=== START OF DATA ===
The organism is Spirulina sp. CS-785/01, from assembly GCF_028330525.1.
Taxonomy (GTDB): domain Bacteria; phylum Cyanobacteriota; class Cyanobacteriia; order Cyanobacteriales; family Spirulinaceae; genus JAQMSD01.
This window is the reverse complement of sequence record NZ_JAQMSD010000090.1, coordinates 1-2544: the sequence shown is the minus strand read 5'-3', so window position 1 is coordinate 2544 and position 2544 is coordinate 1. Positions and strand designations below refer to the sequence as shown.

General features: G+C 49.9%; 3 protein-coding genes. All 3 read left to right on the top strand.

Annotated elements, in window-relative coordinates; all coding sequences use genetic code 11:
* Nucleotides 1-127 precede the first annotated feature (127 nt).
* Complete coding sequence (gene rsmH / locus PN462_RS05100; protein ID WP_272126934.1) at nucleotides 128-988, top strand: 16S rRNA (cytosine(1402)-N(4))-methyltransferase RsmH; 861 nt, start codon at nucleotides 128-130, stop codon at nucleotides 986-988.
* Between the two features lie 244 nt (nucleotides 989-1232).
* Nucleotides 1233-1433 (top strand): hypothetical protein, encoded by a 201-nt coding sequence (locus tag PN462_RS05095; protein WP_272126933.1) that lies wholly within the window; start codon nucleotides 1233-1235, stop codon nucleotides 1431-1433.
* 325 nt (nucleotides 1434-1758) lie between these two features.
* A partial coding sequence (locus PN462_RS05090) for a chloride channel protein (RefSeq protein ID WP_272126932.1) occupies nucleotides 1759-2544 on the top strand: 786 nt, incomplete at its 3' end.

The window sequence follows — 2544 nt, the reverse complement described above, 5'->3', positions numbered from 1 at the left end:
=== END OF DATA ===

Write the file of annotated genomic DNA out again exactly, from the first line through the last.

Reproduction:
The organism is Spirulina sp. CS-785/01, from assembly GCF_028330525.1.
Taxonomy (GTDB): domain Bacteria; phylum Cyanobacteriota; class Cyanobacteriia; order Cyanobacteriales; family Spirulinaceae; genus JAQMSD01.
This window is the reverse complement of sequence record NZ_JAQMSD010000090.1, coordinates 1-2544: the sequence shown is the minus strand read 5'-3', so window position 1 is coordinate 2544 and position 2544 is coordinate 1. Positions and strand designations below refer to the sequence as shown.

General features: G+C 49.9%; 3 protein-coding genes. All 3 read left to right on the top strand.

Annotated elements, in window-relative coordinates; all coding sequences use genetic code 11:
* Nucleotides 1-127 precede the first annotated feature (127 nt).
* Complete coding sequence (gene rsmH / locus PN462_RS05100; protein ID WP_272126934.1) at nucleotides 128-988, top strand: 16S rRNA (cytosine(1402)-N(4))-methyltransferase RsmH; 861 nt, start codon at nucleotides 128-130, stop codon at nucleotides 986-988.
* Between the two features lie 244 nt (nucleotides 989-1232).
* Nucleotides 1233-1433 (top strand): hypothetical protein, encoded by a 201-nt coding sequence (locus tag PN462_RS05095; protein WP_272126933.1) that lies wholly within the window; start codon nucleotides 1233-1235, stop codon nucleotides 1431-1433.
* 325 nt (nucleotides 1434-1758) lie between these two features.
* A partial coding sequence (locus PN462_RS05090) for a chloride channel protein (RefSeq protein ID WP_272126932.1) occupies nucleotides 1759-2544 on the top strand: 786 nt, incomplete at its 3' end.

The window sequence follows — 2544 nt, the reverse complement described above, 5'->3', positions numbered from 1 at the left end: